#53 Magellan

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Posted 20 June 2014 - 06:07 AM

Magos Tychon, in the Priests of Mars series, appears to be a friendly, very attractive young lady with some very discreet augmetics.

For whatever reason, I'm just picturing a bunch of magi in red robes and black ties sitting around a table going, "gentlemen, we have to make our organisation more accessible to general audiences!".

 

Which, come to think of it, is probably exactly how Mechanicus preachers work.


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#54 Chopper Greg

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Posted 20 June 2014 - 01:40 PM

 

 

Equally, there are Tech-priests who just prefer to stay human-ish - or at least retain the appearance of human form. Magos Tychon, in the Priests of Mars series, appears to be a friendly, very attractive young lady with some very discreet augmetics. However, this is entirely through personal taste, and her neural augmetics are sufficiently ridiculous that at a glance she can correct the astrogation calculations of a battleship's tactical department....

 

 

Correct me if I'm wrong ( and I might be since I haven't read much 40K fiction ), but isn't Priests of Mars a single book rather than a series?



#55 BaronIveagh

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Posted 20 June 2014 - 06:33 PM

 

Well, that doesn't sound right at all.
 

 

Not really. Hereteks make advances all the time and both fluff AND crunch make it readily apparent that they do, in fact, understand the underlying principals at work.  (Feel free to read the quote at the beginning of the Arch Heretek entry)

 

The issue is that culturally innovation is strongly frowned upon and punished harshly (you become a servitor if you're lucky) and the sharing of knowledge is STRICTLY controlled by the mechanicus.  Learn more than you're allowed to know?  HERETEK! *BLAM*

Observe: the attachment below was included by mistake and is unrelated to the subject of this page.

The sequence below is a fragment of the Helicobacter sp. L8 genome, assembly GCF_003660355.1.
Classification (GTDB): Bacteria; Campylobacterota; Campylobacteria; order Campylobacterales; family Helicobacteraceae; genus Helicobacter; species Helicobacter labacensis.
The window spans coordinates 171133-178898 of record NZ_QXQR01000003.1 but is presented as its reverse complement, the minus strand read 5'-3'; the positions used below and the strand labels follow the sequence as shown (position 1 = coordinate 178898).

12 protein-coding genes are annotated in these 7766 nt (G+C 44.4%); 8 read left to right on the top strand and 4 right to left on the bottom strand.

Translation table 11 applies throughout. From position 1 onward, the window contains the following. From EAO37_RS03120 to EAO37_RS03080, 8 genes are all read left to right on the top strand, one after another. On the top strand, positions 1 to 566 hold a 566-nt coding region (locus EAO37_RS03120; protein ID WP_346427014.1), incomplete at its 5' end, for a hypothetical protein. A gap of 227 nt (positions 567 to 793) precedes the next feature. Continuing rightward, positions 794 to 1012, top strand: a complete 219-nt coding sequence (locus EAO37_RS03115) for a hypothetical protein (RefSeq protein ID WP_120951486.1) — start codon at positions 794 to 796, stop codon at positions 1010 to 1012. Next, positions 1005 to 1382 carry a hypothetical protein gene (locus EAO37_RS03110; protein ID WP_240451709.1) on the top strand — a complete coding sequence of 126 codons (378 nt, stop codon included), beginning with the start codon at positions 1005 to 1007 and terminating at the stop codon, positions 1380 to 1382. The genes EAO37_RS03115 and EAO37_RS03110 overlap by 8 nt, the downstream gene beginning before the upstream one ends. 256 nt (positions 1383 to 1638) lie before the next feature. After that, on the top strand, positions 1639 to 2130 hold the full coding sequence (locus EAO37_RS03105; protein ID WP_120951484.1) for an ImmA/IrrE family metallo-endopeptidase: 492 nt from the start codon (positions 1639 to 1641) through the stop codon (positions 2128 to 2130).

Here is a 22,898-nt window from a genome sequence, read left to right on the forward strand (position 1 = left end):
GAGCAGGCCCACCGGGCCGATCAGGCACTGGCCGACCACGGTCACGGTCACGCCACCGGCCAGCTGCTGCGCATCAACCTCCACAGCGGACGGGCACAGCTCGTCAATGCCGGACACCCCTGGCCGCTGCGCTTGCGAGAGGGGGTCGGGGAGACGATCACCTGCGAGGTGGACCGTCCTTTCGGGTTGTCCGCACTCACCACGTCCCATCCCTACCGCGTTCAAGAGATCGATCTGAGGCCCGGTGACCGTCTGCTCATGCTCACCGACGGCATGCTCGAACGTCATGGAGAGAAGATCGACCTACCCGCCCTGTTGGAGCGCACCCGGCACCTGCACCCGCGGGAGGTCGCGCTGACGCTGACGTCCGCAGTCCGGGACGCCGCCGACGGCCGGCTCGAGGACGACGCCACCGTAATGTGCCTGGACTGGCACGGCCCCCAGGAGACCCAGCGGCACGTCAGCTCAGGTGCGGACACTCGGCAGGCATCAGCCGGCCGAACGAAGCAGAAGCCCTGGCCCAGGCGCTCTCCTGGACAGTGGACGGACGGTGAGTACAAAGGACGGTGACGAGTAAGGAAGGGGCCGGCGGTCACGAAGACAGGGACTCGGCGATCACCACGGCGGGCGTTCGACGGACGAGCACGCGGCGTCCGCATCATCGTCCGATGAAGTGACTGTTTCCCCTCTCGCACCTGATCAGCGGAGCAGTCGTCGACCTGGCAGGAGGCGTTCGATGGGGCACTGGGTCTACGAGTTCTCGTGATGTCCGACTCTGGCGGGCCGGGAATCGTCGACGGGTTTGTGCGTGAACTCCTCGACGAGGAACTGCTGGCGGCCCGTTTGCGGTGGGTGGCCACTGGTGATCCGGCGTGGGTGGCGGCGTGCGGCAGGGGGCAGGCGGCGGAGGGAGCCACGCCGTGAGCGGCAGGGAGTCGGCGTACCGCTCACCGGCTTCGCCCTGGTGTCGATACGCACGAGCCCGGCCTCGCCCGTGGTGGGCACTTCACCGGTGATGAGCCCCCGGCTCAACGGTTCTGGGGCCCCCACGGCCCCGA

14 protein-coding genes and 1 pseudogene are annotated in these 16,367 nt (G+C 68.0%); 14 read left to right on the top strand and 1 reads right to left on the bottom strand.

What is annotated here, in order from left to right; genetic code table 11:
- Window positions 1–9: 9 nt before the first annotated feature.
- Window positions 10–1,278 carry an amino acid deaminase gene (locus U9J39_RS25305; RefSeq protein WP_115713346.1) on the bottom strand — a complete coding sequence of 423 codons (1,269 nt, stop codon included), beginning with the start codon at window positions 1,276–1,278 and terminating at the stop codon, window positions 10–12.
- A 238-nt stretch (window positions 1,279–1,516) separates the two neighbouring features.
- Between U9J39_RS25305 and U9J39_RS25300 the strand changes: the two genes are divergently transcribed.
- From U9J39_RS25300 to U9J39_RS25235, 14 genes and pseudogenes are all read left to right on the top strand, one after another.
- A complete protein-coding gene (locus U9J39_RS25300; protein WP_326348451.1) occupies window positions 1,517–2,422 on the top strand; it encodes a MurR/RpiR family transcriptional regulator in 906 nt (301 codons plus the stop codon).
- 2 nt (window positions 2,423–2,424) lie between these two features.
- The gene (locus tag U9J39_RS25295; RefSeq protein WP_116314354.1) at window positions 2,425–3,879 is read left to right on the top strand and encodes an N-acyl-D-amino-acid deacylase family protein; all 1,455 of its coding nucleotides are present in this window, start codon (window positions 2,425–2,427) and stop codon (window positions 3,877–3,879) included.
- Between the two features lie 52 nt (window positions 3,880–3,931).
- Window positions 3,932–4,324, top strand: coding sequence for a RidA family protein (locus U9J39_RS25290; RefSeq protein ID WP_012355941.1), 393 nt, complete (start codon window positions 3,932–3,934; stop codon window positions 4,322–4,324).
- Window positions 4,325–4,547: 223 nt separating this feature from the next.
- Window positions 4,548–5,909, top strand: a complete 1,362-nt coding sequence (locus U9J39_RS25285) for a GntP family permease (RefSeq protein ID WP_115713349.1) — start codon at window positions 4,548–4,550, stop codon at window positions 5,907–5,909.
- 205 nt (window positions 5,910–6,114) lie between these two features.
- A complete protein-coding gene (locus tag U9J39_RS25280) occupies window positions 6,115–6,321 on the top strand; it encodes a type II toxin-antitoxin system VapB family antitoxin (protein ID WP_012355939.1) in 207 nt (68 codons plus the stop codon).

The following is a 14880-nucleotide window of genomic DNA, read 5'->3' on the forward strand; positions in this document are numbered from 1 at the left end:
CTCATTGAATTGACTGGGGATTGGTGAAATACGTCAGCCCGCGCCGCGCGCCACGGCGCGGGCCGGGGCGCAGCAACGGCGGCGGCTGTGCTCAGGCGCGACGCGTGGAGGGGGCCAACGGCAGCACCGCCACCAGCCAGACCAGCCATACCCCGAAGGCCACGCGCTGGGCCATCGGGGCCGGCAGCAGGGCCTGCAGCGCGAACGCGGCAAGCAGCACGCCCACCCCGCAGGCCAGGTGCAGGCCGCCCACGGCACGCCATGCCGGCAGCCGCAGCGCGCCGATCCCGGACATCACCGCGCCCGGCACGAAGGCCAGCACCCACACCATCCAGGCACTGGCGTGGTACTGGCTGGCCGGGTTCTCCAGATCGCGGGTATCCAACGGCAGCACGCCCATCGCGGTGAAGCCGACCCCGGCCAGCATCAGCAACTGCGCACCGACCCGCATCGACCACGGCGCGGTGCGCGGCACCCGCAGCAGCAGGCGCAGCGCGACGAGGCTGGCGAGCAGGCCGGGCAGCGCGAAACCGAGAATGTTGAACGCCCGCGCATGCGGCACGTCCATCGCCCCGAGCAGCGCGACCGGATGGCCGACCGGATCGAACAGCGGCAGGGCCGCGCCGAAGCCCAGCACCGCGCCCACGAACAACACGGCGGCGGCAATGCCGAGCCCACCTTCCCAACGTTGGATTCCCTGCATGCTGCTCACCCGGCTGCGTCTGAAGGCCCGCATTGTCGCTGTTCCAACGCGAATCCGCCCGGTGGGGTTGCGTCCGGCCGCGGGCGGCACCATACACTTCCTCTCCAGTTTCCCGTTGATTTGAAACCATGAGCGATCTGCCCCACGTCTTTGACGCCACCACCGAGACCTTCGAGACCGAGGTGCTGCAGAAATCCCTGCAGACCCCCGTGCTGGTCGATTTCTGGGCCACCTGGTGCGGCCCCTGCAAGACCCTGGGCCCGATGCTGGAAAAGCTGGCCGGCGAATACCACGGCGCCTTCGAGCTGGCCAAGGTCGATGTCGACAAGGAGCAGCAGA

So, with this culture in mind, yes, understanding technology becomes the bailiwick of a few, who ruthlessly defend the power and authority it gives them. 

 

 

 

 

How is a STC find not a unique, momentous occasion? Also, I'm assuming that it's easier to reverse engineer an STC toaster than a Teleportarium.

 

 

Because GW does not advance the timeline but constantly throws more events into the mix, there's been a 'unique, momentous occasion' about once a year.  Or every time there's a new codex, because the suddenly rediscovered STC is GW's Go-To way to introduce new vehicles. 

 

If you have not noticed, no fewer than four new STC aircraft alone have been found in the last hundred years now.

 

'New' Teleporariums were being produced on Mars and Cypra Mundi, timeline wise, as recently as M41 999.  Or, in other words, right now, or 100 years in the future from RT.

 

I suspect the real reason is as simple as it is obvious: most teleportariums are taken for use by IN or the Space Marines.Looking strictly at ship losses for demand, the SM alone would have required over 200 of them in the last two centuries.  Assuming that construction is slow and methodical with much chanting and praying, I can see where demand out strips production capacity and leaves 'civilians' like Rogue Traders to fend for themselves.

 

As far as AdMech doing reverse engineering, it is sort of key to the plot of the first Soul Drinkers novel.

 

Further,  certain patterns of Terminator armor are still produced, but in very small numbers.  Where do you think they come from every time a new chapter is founded?

 

 

 

If every faction in 40K was to act with such a mindset, then every fleet that had at least a single ship with Teleportarium would soon have about every ship fitted with one. And once players reverse engineer one piece of ship equipment, they will try to do that with other gear as well.

 

I might point out that outside Rogue Trader, every navy ship above an escort DOES have a teleporter...  including Space Marine ones built BY the Space Marines.  (Both in recent BLfluff and in GW released product) So someone's got an STC someplace.



#56 Magellan